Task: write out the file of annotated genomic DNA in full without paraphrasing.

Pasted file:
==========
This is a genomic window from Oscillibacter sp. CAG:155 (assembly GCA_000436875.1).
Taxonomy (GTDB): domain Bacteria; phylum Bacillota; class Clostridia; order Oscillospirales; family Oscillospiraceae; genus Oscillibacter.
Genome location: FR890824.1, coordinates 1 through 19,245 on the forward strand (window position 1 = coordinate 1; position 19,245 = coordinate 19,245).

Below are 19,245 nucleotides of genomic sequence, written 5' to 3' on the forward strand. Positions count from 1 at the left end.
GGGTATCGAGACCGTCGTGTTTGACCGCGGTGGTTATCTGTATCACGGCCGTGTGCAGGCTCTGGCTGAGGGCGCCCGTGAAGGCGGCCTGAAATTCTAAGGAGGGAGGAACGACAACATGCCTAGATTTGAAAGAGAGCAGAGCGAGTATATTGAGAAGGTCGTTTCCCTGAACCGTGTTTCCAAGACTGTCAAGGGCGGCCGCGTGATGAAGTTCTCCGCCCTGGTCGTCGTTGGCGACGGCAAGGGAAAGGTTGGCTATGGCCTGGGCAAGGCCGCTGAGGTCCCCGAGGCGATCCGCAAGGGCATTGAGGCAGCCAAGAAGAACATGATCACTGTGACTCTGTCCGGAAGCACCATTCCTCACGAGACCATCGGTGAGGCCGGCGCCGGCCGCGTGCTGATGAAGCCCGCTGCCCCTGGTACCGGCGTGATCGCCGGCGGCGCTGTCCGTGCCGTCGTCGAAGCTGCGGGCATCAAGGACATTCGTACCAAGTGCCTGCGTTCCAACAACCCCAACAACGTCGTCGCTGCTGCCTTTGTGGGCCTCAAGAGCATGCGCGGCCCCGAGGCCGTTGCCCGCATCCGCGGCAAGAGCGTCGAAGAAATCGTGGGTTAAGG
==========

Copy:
This is a genomic window from Oscillibacter sp. CAG:155 (assembly GCA_000436875.1).
Taxonomy (GTDB): domain Bacteria; phylum Bacillota; class Clostridia; order Oscillospirales; family Oscillospiraceae; genus Oscillibacter.
Genome location: FR890824.1, coordinates 1 through 19,245 on the forward strand (window position 1 = coordinate 1; position 19,245 = coordinate 19,245).

Below are 19,245 nucleotides of genomic sequence, written 5' to 3' on the forward strand. Positions count from 1 at the left end.
GGGTATCGAGACCGTCGTGTTTGACCGCGGTGGTTATCTGTATCACGGCCGTGTGCAGGCTCTGGCTGAGGGCGCCCGTGAAGGCGGCCTGAAATTCTAAGGAGGGAGGAACGACAACATGCCTAGATTTGAAAGAGAGCAGAGCGAGTATATTGAGAAGGTCGTTTCCCTGAACCGTGTTTCCAAGACTGTCAAGGGCGGCCGCGTGATGAAGTTCTCCGCCCTGGTCGTCGTTGGCGACGGCAAGGGAAAGGTTGGCTATGGCCTGGGCAAGGCCGCTGAGGTCCCCGAGGCGATCCGCAAGGGCATTGAGGCAGCCAAGAAGAACATGATCACTGTGACTCTGTCCGGAAGCACCATTCCTCACGAGACCATCGGTGAGGCCGGCGCCGGCCGCGTGCTGATGAAGCCCGCTGCCCCTGGTACCGGCGTGATCGCCGGCGGCGCTGTCCGTGCCGTCGTCGAAGCTGCGGGCATCAAGGACATTCGTACCAAGTGCCTGCGTTCCAACAACCCCAACAACGTCGTCGCTGCTGCCTTTGTGGGCCTCAAGAGCATGCGCGGCCCCGAGGCCGTTGCCCGCATCCGCGGCAAGAGCGTCGAAGAAATCGTGGGTTAAGG